• "Running thrice a week is positively affecting my blood circualtion."
  • "The heavy rainfall affected the region in severe landslides."
  • "He was deeply affected when he heard the sad news of his favorite singer."

However, the verb affect can also be used to denote "to fake something" in terms of 'feelings .'For example -

"Rachel tried to affect a headache to leave the class mid-way."

Next comes the most typical way to refer to an effect as a change or impact of an action or event as a noun. Read the below sentences -

  • "You can observe and take preventive measures for the disastrous effects of the earthquake."
  • "Healthy vegan eating can have positive effects on your gut health."

However, when 'effect' is used as a verb, things can start to get complicated. 'To cause something to happen or bring about a change' is the meaning of the verb 'effect. Thankfully, this usage of the term "effect" is uncommon. 

Here is an illustration of it:

"The elected party effected a drastic change to the existing system of education to make them fairer."

The above sentence is a rare case in normal conversation or in writing. Apart from that, the above examples are the common ways of using affect and effect.


Do you know, even after multiple practices, why often a candidate stays behind in scoring the most in IELTS? When completing the paper, they often forget the homework of common terms like 'affect and effect.'

To avoid such mistakes, here are some memory techniques to aid in your ability to distinguish between these two terms' differences. Check below -

  • First thing first, follow the alphabetic order - affect starts with an 'a', and effect begins with an e. This means when 'affects' happens, it results in 'effects’. In other words, without 'affect', there cannot be 'effect' and vice versa.
  • You also have mnemonic devices often related to a technique or method for remembering things. You can make an idea or fact into images, stories, or even sounds to help you remember these words. 
  • Try to practice by solving some hypothetical situations.

For example - Imagine a man with a black coat and red cap scolding the boy in a blue shirt and pants. He then began to cry. Visualize the narrative in your head. Hear the sarcastic remarks and sobs. Identify "affect" with the harsh remarks and "effect" with the sobs. 

With the above example, you are strongly reminded of the distinction between affect and effect by a sensory experience.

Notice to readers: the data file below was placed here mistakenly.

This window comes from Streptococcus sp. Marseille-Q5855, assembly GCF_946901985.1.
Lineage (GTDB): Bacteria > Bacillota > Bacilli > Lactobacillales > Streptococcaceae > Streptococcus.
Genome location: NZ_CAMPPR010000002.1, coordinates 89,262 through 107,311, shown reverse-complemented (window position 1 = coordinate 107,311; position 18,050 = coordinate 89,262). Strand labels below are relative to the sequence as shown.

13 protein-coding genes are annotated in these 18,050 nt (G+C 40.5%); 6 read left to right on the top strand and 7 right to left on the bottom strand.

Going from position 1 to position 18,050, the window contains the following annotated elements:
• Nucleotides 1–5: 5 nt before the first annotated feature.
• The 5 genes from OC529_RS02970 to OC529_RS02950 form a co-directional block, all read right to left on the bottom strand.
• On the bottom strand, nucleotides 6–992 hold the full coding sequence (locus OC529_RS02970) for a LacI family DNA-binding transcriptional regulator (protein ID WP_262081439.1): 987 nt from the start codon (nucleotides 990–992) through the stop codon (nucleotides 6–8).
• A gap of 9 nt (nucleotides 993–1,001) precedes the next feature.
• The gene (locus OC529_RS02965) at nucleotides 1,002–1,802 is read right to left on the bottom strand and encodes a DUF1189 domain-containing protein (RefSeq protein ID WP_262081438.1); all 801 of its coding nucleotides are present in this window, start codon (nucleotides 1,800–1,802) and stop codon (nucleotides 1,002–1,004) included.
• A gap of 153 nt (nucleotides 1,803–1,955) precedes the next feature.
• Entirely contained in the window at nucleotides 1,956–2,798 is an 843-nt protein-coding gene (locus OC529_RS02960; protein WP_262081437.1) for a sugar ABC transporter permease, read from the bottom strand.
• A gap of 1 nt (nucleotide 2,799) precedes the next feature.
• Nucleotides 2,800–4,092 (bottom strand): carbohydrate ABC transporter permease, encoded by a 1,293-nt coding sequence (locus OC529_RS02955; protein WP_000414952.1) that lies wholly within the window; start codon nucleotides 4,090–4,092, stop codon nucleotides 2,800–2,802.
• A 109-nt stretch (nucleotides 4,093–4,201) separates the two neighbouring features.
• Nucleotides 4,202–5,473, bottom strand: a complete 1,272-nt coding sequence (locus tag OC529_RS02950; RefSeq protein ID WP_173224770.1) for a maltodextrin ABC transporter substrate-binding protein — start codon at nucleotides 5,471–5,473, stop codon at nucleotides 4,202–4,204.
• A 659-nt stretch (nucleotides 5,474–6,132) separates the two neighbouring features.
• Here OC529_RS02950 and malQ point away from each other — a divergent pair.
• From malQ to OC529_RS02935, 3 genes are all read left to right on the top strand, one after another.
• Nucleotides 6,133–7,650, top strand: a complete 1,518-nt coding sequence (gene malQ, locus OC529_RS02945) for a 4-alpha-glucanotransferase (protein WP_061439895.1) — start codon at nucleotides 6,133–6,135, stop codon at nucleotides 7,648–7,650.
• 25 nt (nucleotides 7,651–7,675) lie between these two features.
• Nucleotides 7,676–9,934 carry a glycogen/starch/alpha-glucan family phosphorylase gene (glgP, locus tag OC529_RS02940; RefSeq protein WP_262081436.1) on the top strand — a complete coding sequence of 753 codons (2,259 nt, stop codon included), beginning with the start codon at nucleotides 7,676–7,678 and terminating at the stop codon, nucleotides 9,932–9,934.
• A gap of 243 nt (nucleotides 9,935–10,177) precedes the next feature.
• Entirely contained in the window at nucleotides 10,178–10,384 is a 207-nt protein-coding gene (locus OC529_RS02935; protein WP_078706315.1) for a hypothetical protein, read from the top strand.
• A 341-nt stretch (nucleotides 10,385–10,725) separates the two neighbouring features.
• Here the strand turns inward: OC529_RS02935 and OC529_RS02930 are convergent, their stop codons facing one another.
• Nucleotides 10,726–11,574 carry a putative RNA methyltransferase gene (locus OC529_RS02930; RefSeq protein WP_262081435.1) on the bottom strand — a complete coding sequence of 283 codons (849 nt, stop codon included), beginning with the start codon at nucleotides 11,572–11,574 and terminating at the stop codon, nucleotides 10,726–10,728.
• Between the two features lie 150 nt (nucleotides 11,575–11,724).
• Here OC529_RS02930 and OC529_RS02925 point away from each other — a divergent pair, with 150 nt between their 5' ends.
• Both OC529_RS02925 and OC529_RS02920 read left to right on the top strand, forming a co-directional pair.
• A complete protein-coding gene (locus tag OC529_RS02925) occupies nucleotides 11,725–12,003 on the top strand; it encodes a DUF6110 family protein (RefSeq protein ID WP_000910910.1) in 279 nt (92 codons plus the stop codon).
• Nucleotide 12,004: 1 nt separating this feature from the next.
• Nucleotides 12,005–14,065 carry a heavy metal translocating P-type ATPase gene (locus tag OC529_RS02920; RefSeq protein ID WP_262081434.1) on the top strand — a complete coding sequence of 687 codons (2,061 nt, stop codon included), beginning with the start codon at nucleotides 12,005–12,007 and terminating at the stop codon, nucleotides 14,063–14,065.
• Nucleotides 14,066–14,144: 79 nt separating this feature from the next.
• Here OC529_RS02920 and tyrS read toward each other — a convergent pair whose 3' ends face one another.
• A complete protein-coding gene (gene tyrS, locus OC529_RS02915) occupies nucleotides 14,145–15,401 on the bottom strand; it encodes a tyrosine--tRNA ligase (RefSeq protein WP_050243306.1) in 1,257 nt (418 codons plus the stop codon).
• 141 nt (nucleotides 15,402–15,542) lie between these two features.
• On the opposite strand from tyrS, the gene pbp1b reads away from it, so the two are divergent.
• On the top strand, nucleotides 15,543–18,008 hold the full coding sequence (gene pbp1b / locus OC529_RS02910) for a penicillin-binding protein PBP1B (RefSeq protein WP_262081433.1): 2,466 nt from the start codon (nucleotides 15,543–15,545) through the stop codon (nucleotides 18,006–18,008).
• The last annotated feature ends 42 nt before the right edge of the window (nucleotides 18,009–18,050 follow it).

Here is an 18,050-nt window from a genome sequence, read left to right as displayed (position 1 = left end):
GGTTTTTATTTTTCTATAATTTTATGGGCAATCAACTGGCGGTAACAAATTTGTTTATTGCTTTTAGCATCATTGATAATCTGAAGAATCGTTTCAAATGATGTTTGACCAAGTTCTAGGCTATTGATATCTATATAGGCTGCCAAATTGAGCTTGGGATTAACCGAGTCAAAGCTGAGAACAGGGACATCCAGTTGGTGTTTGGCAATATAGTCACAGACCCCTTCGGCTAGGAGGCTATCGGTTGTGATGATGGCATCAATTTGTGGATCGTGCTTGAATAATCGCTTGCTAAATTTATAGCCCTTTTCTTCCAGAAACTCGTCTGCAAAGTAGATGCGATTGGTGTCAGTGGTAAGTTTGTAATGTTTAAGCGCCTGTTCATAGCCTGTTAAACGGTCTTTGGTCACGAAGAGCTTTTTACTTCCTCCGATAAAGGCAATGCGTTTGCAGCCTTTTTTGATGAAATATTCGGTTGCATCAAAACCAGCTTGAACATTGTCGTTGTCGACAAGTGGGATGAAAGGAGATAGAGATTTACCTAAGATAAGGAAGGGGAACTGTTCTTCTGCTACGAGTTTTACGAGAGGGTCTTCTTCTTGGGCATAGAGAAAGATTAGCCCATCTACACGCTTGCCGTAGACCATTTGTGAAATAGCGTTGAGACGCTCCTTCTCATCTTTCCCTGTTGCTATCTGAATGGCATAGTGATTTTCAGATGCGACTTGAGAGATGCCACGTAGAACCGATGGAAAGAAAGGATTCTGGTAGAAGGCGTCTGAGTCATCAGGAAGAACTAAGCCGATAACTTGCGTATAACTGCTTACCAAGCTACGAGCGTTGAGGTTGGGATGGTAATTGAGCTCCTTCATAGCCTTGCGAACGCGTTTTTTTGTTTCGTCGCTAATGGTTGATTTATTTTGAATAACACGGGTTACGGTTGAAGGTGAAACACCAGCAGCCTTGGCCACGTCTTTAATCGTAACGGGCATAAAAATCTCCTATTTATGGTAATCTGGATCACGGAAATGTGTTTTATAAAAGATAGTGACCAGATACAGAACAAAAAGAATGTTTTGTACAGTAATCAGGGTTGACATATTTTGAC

Remember, there was a hint above for a lot of examples; well, here they are! Every concept of grammar in English vocabulary can be learned successfully when you apply them in various ways. 

Hence, below is a list of examples of using affect and effect that will ultimately end the tug of war between affect vs effect. 

Note - Before going through the examples, know that some of these sentences have the context of 'affect and effect,' but their synonymous words are applied, such as - 'impact.' This is for the purpose of bringing more clarity to your understanding.

Read below and start learning -

Make use of the verb "affect" to signify "to influence" or "to cause a change." 

Despite having a variety of connotations, the word "affect" is frequently employed as a verb with a meaning akin to "produce." Now, the word "affect" is often used to indicate one particular thing has brought an effect on another.

To clarify this usage of the word "affect," Here are a few instances -

  • It's difficult to predict how petrol prices will affect the economy.
  • Being raised by a nanny significantly affectedwho I am now.
  • Someone who can affectyou greatly might win your affection as well.

Use the verb "affect" to mean "to pretend" or "to put on airs." 

The word "affect" is also used to describe when someone behaves differently than usual. When someone adopts a new personality or appearance, they are "affecting" their new characteristics.

Here are a few instances of the term "affect" in this context:

  • Richard tried to appear unaffecteddespite the fact that the remarks had deeply hurt him.
  • For the role of Lady Macbeth, Amanda, normally jovial, was able to affect a cold sneer of cruelty.

Use the term "affect" to denote "mood" or "mental state."

The word "affect" is also used to describe how someone seems or behaves, frequently in a psychological sense. The way someone "seems" from the outside is a good approach to describe their "affect."

Here are a few instances of the term "affect" in this context:

  • The gambler's flat, emotionless behaviorserved him well at the poker table.
  • Dr Robin realized that the way the patient got affected had responded well to the regimen of antipsychotics.

Apply the word "effect" for denoting "the outcome of a cause."